This part of the book also presents the information in a clear concise way, so clear that it actually sounds like a child’s perspective which is also a new take and perspective on this specific subject matter. Most medical cases are explained with really confusing language that still doesn’t quite describe the patients point of view.

This specific story is also a memory which makes it seem much more credible even though told by a child point of view. Usually stories told by children are deemed less credible the author manages to incapsulate the child’s voice while remaining credible because its a memory from the same child when he’s older.

Eve and Adam: The reversal of gender roles

W.E.B Dubois says “[Africans] simply wish to make it possible for a man to be both Negro and an American, without being cursed and spit upon by his fellows, without having the doors of Opportunity closed roughly in his face” (Dubois 3). This quote seems particularly interesting when looking at Greeniage’s We Love You Charlie Freeman because I think this is exactly what Laurel and her family tries to accomplish. In the beginning she goes to her hairdresser and tells her hairdresser to give her a different hairstyle, one that can be easily maintained because where they are going doesn’t have any hair stylist that know how to deal with her hair. She also makes her younger daughter, Callie, cut her hair as well. It seems interesting because Charlotte, the eldest daughter chooses not to. It seems that the entire family depicted is trying to maintain some sort of their “blackness” (which I don’t even think is a thing) but also trying to assimilated to what is “accepted” in their new community.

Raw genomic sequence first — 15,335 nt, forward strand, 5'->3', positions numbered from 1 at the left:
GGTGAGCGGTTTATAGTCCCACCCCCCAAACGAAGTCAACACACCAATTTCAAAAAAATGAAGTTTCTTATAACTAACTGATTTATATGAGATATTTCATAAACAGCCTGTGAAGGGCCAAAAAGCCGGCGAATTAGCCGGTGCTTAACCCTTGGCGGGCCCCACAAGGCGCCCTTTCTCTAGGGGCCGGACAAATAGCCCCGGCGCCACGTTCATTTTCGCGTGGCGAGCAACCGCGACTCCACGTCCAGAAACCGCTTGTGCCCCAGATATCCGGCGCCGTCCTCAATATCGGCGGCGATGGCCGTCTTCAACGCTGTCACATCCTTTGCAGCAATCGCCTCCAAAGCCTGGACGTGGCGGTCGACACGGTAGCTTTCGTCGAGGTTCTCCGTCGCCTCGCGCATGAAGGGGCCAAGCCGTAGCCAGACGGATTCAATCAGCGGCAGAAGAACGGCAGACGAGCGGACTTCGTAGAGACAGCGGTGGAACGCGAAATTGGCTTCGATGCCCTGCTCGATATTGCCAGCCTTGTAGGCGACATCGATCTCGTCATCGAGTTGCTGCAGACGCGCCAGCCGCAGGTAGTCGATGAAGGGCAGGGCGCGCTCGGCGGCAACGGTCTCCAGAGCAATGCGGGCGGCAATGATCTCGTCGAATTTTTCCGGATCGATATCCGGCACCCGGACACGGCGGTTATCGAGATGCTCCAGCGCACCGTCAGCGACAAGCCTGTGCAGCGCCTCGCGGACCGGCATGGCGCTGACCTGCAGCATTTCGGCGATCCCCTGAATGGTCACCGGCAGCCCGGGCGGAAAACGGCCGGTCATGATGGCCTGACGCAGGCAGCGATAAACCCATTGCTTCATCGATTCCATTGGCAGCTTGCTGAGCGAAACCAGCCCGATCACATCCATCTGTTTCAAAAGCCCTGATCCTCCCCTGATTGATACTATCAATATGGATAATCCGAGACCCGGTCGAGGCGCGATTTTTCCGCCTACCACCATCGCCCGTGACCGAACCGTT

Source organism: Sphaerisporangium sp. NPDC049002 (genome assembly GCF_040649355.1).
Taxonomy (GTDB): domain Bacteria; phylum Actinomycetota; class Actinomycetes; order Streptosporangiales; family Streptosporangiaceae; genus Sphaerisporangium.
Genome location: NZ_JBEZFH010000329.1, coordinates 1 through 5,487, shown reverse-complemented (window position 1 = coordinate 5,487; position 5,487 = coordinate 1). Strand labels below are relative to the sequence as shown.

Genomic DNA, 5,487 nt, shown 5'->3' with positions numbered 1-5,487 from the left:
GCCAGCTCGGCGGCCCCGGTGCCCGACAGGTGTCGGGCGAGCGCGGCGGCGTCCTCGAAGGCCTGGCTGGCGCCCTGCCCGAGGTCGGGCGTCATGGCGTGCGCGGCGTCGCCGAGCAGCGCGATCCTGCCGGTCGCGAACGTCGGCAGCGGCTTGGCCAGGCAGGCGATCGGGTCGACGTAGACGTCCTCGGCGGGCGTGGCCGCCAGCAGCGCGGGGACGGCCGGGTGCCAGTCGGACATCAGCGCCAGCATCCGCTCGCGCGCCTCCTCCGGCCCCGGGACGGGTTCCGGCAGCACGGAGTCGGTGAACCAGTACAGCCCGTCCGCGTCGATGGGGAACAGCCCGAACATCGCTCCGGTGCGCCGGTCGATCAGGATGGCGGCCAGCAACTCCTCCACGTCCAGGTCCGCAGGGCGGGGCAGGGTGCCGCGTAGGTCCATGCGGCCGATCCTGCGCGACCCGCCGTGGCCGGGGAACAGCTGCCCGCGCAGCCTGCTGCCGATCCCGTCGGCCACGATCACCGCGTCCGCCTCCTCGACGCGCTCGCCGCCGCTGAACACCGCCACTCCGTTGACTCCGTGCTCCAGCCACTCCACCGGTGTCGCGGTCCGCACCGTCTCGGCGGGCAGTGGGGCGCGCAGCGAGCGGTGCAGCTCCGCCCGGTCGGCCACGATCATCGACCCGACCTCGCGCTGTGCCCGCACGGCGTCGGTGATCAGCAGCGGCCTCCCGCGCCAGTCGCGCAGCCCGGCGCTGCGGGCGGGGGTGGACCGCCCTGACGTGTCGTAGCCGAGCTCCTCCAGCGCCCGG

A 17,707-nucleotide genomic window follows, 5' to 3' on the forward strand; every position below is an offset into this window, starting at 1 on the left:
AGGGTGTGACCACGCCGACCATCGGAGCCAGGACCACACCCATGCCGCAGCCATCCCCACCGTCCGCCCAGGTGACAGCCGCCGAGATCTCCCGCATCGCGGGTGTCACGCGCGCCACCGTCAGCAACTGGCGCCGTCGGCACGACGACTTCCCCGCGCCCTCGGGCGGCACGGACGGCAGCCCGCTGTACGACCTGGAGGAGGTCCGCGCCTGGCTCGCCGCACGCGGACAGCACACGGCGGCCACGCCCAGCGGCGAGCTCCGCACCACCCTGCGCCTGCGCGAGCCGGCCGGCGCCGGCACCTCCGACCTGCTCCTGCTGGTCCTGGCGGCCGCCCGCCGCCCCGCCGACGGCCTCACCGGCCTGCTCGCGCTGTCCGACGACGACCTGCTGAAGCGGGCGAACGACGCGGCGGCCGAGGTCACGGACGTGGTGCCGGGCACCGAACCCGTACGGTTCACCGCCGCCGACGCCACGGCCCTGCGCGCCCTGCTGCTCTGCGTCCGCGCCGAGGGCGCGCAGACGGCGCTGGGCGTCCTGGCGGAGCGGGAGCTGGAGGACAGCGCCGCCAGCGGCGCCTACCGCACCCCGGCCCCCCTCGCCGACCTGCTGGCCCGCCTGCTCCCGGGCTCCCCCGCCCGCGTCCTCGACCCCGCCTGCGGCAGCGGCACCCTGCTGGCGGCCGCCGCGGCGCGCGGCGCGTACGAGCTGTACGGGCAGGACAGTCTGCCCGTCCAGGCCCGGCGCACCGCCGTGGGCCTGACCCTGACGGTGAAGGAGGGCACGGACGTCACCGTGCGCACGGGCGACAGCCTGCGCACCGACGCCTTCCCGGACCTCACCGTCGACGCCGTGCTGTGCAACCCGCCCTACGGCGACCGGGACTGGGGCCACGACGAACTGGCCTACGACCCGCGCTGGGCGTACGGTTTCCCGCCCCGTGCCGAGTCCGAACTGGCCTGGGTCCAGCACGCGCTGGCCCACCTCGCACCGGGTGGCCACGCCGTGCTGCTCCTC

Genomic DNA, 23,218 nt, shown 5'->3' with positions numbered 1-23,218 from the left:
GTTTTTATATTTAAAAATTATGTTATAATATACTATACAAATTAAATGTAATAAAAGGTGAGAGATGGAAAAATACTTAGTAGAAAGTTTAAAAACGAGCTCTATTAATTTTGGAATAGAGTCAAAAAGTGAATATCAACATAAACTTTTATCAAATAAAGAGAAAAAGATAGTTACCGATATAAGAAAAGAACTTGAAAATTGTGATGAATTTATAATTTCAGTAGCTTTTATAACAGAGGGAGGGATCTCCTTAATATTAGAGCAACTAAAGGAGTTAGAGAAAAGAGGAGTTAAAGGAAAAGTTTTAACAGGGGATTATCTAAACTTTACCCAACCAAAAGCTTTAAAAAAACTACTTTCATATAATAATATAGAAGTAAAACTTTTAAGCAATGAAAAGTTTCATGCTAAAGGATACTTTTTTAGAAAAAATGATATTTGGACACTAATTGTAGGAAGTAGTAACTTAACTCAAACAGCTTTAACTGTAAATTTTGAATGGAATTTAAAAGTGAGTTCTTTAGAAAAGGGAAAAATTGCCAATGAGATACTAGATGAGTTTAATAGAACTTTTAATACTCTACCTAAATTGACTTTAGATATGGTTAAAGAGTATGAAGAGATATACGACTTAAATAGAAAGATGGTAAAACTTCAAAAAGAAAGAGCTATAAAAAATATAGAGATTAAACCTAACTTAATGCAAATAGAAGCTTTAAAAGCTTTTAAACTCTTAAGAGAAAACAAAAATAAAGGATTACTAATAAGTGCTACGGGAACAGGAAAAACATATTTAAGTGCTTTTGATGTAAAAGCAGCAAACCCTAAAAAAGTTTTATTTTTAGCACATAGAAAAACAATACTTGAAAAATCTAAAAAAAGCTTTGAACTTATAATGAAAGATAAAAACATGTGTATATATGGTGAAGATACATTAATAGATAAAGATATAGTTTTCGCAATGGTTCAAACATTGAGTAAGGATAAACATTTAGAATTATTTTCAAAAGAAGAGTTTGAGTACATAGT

Finally, we have a reading that I couldn’t put down!